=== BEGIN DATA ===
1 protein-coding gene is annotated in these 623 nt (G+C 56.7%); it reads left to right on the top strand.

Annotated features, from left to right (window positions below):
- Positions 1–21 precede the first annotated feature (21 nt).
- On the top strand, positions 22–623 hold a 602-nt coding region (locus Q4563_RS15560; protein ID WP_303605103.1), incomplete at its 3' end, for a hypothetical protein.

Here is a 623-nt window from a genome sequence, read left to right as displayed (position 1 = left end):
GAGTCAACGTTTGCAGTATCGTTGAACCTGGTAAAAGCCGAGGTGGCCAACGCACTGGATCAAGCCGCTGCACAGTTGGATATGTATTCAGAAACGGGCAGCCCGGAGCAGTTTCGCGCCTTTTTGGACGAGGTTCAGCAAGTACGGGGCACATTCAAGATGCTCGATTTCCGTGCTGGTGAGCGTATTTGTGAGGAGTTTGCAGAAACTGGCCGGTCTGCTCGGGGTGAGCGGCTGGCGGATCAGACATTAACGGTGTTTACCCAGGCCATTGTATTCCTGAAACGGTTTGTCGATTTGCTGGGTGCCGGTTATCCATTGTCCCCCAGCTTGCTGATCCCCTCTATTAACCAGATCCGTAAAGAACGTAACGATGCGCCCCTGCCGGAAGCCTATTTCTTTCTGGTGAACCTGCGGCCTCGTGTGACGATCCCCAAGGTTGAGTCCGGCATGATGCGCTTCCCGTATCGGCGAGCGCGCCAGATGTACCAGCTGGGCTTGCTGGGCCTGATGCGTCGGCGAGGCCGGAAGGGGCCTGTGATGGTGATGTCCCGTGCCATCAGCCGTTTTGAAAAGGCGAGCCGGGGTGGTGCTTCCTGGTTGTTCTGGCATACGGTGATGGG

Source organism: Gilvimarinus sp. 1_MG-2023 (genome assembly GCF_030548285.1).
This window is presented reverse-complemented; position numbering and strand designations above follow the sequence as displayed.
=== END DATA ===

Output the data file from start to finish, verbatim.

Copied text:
1 protein-coding gene is annotated in these 623 nt (G+C 56.7%); it reads left to right on the top strand.

Annotated features, from left to right (window positions below):
- Positions 1–21 precede the first annotated feature (21 nt).
- On the top strand, positions 22–623 hold a 602-nt coding region (locus Q4563_RS15560; protein ID WP_303605103.1), incomplete at its 3' end, for a hypothetical protein.

Here is a 623-nt window from a genome sequence, read left to right as displayed (position 1 = left end):
GAGTCAACGTTTGCAGTATCGTTGAACCTGGTAAAAGCCGAGGTGGCCAACGCACTGGATCAAGCCGCTGCACAGTTGGATATGTATTCAGAAACGGGCAGCCCGGAGCAGTTTCGCGCCTTTTTGGACGAGGTTCAGCAAGTACGGGGCACATTCAAGATGCTCGATTTCCGTGCTGGTGAGCGTATTTGTGAGGAGTTTGCAGAAACTGGCCGGTCTGCTCGGGGTGAGCGGCTGGCGGATCAGACATTAACGGTGTTTACCCAGGCCATTGTATTCCTGAAACGGTTTGTCGATTTGCTGGGTGCCGGTTATCCATTGTCCCCCAGCTTGCTGATCCCCTCTATTAACCAGATCCGTAAAGAACGTAACGATGCGCCCCTGCCGGAAGCCTATTTCTTTCTGGTGAACCTGCGGCCTCGTGTGACGATCCCCAAGGTTGAGTCCGGCATGATGCGCTTCCCGTATCGGCGAGCGCGCCAGATGTACCAGCTGGGCTTGCTGGGCCTGATGCGTCGGCGAGGCCGGAAGGGGCCTGTGATGGTGATGTCCCGTGCCATCAGCCGTTTTGAAAAGGCGAGCCGGGGTGGTGCTTCCTGGTTGTTCTGGCATACGGTGATGGG

Source organism: Gilvimarinus sp. 1_MG-2023 (genome assembly GCF_030548285.1).
This window is presented reverse-complemented; position numbering and strand designations above follow the sequence as displayed.